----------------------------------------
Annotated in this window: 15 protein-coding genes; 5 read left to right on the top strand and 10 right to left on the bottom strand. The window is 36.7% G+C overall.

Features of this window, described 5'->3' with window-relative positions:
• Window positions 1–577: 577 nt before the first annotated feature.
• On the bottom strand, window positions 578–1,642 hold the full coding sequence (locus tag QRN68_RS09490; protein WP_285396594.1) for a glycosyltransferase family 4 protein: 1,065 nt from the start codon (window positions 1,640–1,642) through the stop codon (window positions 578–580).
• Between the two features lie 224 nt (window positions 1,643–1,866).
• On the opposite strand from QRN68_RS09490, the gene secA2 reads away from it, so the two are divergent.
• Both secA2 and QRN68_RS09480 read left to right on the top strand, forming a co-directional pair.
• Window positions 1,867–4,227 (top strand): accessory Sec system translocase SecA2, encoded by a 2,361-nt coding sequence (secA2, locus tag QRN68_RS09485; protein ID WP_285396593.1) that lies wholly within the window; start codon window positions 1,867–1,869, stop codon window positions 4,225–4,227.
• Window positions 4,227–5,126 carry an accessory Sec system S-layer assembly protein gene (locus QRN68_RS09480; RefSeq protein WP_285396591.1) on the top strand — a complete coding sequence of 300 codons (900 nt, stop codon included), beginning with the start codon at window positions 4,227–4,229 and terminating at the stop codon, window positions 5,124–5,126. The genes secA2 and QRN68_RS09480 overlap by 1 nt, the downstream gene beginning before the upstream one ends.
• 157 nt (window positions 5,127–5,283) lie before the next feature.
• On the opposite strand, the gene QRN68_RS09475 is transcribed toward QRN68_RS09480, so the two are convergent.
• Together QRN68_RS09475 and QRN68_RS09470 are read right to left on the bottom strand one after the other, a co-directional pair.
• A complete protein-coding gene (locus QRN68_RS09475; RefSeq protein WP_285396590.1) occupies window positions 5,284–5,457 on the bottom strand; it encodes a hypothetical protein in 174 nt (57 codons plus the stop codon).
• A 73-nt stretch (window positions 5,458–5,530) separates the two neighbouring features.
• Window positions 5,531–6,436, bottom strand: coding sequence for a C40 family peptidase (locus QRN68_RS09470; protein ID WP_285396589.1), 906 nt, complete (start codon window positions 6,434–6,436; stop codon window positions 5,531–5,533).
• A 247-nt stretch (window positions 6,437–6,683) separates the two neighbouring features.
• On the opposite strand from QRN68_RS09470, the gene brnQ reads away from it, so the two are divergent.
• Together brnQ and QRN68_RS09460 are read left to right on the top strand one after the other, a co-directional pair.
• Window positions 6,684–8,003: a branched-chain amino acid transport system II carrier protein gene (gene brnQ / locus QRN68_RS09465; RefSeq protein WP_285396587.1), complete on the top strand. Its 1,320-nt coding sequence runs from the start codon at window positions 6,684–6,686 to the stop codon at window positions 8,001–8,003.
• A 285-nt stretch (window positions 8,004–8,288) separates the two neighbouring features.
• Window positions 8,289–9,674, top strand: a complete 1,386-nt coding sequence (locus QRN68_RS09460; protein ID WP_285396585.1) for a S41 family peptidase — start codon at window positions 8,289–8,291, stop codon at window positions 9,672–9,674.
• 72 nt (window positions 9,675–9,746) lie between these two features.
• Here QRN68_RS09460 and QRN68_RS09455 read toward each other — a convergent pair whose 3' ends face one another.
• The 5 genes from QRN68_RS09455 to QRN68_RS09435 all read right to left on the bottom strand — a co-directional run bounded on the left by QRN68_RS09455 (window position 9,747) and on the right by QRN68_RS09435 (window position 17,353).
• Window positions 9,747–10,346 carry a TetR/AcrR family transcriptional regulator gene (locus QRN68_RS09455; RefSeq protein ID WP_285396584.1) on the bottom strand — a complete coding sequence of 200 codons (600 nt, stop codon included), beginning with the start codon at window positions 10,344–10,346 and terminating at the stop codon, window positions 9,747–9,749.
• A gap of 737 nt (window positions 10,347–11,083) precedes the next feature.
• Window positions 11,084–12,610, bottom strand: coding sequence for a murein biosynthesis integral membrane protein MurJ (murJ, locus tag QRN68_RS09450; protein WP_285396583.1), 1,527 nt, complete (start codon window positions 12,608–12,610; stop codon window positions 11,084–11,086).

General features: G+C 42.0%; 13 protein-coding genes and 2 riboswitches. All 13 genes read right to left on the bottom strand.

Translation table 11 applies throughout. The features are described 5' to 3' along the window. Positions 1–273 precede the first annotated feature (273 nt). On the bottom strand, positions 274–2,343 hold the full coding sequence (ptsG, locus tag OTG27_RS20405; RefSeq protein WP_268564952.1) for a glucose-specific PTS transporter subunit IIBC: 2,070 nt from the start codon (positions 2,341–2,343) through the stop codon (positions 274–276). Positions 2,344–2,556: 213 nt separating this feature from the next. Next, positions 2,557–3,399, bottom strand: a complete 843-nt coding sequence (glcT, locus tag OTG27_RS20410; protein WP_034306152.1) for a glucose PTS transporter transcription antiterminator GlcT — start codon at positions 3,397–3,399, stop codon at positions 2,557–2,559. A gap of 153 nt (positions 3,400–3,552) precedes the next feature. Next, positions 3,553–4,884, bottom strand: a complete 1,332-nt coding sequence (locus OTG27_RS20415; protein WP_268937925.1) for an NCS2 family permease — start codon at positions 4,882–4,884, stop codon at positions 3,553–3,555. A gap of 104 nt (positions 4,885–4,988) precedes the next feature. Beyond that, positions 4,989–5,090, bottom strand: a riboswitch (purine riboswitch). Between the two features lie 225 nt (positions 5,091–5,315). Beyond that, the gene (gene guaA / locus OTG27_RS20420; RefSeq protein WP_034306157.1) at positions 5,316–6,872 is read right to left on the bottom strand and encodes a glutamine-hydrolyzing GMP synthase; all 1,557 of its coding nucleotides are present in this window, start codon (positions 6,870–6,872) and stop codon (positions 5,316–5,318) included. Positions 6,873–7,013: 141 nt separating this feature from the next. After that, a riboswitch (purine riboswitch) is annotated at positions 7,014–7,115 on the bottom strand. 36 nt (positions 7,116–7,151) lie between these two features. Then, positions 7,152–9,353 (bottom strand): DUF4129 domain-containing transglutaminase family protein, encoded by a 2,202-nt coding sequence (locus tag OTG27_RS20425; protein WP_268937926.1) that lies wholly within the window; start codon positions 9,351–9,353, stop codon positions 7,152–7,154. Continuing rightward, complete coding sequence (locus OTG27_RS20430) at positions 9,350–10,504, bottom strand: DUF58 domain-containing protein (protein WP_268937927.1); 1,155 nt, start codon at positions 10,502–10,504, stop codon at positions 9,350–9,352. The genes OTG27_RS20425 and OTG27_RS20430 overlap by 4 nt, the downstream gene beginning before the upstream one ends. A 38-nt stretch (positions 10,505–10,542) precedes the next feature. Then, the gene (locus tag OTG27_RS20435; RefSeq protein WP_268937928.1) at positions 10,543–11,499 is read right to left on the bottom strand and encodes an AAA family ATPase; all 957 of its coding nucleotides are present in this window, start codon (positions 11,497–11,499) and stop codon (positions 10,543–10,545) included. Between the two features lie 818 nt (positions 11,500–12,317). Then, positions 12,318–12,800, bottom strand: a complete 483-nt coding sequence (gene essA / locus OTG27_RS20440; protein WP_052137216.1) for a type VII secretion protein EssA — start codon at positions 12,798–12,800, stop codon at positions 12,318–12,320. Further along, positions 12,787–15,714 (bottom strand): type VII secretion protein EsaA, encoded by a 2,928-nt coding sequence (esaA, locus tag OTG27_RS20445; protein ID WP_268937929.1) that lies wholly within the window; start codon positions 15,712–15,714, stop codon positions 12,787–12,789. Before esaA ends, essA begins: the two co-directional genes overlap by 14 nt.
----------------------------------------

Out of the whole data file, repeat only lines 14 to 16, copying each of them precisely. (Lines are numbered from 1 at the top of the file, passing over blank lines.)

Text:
• A 73-nt stretch (window positions 5,458–5,530) separates the two neighbouring features.
• Window positions 5,531–6,436, bottom strand: coding sequence for a C40 family peptidase (locus QRN68_RS09470; protein ID WP_285396589.1), 906 nt, complete (start codon window positions 6,434–6,436; stop codon window positions 5,531–5,533).
• A 247-nt stretch (window positions 6,437–6,683) separates the two neighbouring features.